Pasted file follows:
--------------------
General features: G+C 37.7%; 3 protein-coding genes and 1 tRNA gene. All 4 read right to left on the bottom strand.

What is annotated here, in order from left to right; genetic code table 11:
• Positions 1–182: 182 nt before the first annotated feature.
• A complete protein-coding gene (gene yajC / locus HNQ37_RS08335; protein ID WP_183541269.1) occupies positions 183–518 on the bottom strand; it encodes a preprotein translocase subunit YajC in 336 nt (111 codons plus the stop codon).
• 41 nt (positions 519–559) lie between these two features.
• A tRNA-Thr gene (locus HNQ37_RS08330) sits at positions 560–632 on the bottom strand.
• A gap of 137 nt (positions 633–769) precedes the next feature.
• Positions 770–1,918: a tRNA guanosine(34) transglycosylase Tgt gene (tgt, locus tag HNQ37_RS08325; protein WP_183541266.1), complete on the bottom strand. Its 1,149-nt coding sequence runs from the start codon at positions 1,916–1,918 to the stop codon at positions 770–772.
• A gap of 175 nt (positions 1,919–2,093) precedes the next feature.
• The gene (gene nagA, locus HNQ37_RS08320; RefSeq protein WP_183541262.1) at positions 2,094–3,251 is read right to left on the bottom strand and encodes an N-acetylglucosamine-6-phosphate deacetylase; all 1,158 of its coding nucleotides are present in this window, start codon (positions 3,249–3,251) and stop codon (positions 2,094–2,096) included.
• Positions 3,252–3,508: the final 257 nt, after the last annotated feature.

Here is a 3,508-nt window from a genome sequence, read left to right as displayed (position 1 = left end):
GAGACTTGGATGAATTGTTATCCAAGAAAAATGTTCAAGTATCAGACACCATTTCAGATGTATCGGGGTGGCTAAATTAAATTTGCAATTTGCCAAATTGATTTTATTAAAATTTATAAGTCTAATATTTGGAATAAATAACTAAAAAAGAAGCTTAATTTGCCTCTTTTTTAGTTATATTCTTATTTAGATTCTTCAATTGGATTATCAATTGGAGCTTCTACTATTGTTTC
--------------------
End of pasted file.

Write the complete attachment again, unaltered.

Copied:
General features: G+C 37.7%; 3 protein-coding genes and 1 tRNA gene. All 4 read right to left on the bottom strand.

What is annotated here, in order from left to right; genetic code table 11:
• Positions 1–182: 182 nt before the first annotated feature.
• A complete protein-coding gene (gene yajC / locus HNQ37_RS08335; protein ID WP_183541269.1) occupies positions 183–518 on the bottom strand; it encodes a preprotein translocase subunit YajC in 336 nt (111 codons plus the stop codon).
• 41 nt (positions 519–559) lie between these two features.
• A tRNA-Thr gene (locus HNQ37_RS08330) sits at positions 560–632 on the bottom strand.
• A gap of 137 nt (positions 633–769) precedes the next feature.
• Positions 770–1,918: a tRNA guanosine(34) transglycosylase Tgt gene (tgt, locus tag HNQ37_RS08325; protein WP_183541266.1), complete on the bottom strand. Its 1,149-nt coding sequence runs from the start codon at positions 1,916–1,918 to the stop codon at positions 770–772.
• A gap of 175 nt (positions 1,919–2,093) precedes the next feature.
• The gene (gene nagA, locus HNQ37_RS08320; RefSeq protein WP_183541262.1) at positions 2,094–3,251 is read right to left on the bottom strand and encodes an N-acetylglucosamine-6-phosphate deacetylase; all 1,158 of its coding nucleotides are present in this window, start codon (positions 3,249–3,251) and stop codon (positions 2,094–2,096) included.
• Positions 3,252–3,508: the final 257 nt, after the last annotated feature.

Here is a 3,508-nt window from a genome sequence, read left to right as displayed (position 1 = left end):
GAGACTTGGATGAATTGTTATCCAAGAAAAATGTTCAAGTATCAGACACCATTTCAGATGTATCGGGGTGGCTAAATTAAATTTGCAATTTGCCAAATTGATTTTATTAAAATTTATAAGTCTAATATTTGGAATAAATAACTAAAAAAGAAGCTTAATTTGCCTCTTTTTTAGTTATATTCTTATTTAGATTCTTCAATTGGATTATCAATTGGAGCTTCTACTATTGTTTC